News publications and other organizations are encouraged to reuse Direct Relief-published content for free under a Creative Commons License (Attribution-Non-Commercial-No Derivatives 4.0 International), given the republisher complies with the requirements identified below.

When republishing:

  • Include a byline with the reporter’s name and Direct Relief in the following format: "Author Name, Direct Relief." If attribution in that format is not possible, include the following language at the top of the story: "This story was originally published by Direct Relief."
  • If publishing online, please link to the original URL of the story.
  • Maintain any tagline at the bottom of the story.
  • With Direct Relief's permission, news publications can make changes such as localizing the content for a particular area, using a different headline, or shortening story text. To confirm edits are acceptable, please check with Direct Relief by clicking this link.
  • If new content is added to the original story — for example, a comment from a local official — a note with language to the effect of the following must be included: "Additional reporting by [reporter and organization]."
  • If republished stories are shared on social media, Direct Relief appreciates being tagged in the posts:
    • Twitter (@DirectRelief)
    • Facebook (@DirectRelief)
    • Instagram (@DirectRelief)

Republishing Images:

Unless stated otherwise, images shot by Direct Relief may be republished for non-commercial purposes with proper attribution, given the republisher complies with the requirements identified below.

  • Maintain correct caption information.
  • Credit the photographer and Direct Relief in the caption. For example: "First and Last Name / Direct Relief."
  • Do not digitally alter images.

Direct Relief often contracts with freelance photographers who usually, but not always, allow their work to be published by Direct Relief’s media partners. Contact Direct Relief for permission to use images in which Direct Relief is not credited in the caption by clicking here.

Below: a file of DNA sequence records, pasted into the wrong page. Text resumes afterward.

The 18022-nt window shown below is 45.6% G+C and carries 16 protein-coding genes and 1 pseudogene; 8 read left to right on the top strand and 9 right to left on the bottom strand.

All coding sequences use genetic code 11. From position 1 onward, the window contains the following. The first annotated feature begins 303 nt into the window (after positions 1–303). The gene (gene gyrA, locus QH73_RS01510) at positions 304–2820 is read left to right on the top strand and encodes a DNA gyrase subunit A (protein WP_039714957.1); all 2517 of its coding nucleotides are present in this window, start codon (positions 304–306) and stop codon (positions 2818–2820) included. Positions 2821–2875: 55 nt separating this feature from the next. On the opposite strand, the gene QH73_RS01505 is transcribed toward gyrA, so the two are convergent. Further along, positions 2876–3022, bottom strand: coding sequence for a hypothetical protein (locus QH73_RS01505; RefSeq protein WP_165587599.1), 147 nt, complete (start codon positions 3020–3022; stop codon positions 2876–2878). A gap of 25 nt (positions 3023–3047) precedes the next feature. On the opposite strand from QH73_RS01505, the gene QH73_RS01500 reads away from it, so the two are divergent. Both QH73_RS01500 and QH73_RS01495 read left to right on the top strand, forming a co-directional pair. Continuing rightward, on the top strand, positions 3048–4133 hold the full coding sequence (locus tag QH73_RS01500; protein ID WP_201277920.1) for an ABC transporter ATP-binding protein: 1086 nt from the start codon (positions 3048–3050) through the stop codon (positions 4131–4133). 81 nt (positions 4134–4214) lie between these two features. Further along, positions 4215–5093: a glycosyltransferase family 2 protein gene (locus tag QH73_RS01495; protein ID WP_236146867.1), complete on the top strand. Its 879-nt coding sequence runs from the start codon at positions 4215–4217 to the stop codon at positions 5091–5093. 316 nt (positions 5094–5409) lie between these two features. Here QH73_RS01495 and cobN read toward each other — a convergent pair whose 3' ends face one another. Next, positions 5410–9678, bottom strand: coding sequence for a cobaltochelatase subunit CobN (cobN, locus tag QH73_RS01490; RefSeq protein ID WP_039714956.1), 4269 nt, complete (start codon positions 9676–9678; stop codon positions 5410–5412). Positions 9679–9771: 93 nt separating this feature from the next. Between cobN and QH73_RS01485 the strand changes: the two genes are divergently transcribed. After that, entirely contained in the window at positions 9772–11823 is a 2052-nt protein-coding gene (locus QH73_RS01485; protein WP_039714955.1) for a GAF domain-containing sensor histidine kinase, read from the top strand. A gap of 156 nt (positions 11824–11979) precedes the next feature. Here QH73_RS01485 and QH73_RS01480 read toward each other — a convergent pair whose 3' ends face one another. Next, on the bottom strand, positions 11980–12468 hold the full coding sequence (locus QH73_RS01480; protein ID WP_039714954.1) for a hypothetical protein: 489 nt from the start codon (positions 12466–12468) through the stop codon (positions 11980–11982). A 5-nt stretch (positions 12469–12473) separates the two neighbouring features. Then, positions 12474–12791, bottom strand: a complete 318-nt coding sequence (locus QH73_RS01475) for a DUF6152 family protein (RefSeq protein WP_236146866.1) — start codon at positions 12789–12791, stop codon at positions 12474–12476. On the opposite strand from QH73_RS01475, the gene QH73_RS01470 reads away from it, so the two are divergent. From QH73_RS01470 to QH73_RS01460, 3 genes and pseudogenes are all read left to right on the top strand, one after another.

Other Requirements:

  • Do not state or imply that donations to any third-party organization support Direct Relief's work.
  • Republishers may not sell Direct Relief's content.
  • Direct Relief's work is prohibited from populating web pages designed to improve rankings on search engines or solely to gain revenue from network-based advertisements.
  • Advance permission is required to translate Direct Relief's stories into a language different from the original language of publication. To inquire, contact us here.
  • If Direct Relief requests a change to or removal of republished Direct Relief content from a site or on-air, the republisher must comply.

For any additional questions about republishing Direct Relief content, please email the team here.

Twelfth Shipment of Life-Saving Ebola Aid Arrives in Liberia



Direct Relief’s twelfth emergency shipment of life-saving medicines and supplies to Ebola-hit regions arrived today in Liberia, bound for health workers and patients at ELWA Hospital and Last Mile Health.

The shipment – valued at nearly $100,000 (wholesale) and weighing more than 13 tons – includes rehydration solutions, antibiotics and personal protective gear for use by medical staff treating Ebola.

According to John Ly, Medical Director at Last Mile Health, the oral rehydration solutions (ORS) from Ceralyte included in this donation are enough to provide 822 adults or 1,645 children each a week’s worth of ORS treatment.

The shipment also included birthing beds, gurneys, stools, walkers, IV stands, wheelchairs, exam lights, and prescription medications to treat ongoing and chronic conditions that persist amid the Ebola outbreak.

“Thanks again for all that you are doing and for all of the help that we have received from Direct Relief over the past year,” wrote Dr. John Fankhauser, Acting Hospital Administrator and Deputy Medical Director of ELWA Hospital in Monrovia, in an email. “Our needs at the hospital are significant.”

This shipment was made possible in part by a grant from the Paul G. Allen Family Foundation to AirLink to help establish an air bridge for Ebola response. Direct Relief and other response organizations coordinated a previous shipment of Ebola aid with AirLink, a disaster relief organization that helps its nonprofit partners connect with airlines for passenger and cargo transportation.

Today’s delivery follows last week’s shipment of 100 tons of medical aid to Liberia and Sierra Leone – the largest of U.S. origin since the outbreak began.

You can help send more Ebola relief shipments like these to people most in need. Donate here.

Learn more about the Ebola response.

Giving is Good Medicine

You don't have to donate. That's why it's so extraordinary if you do.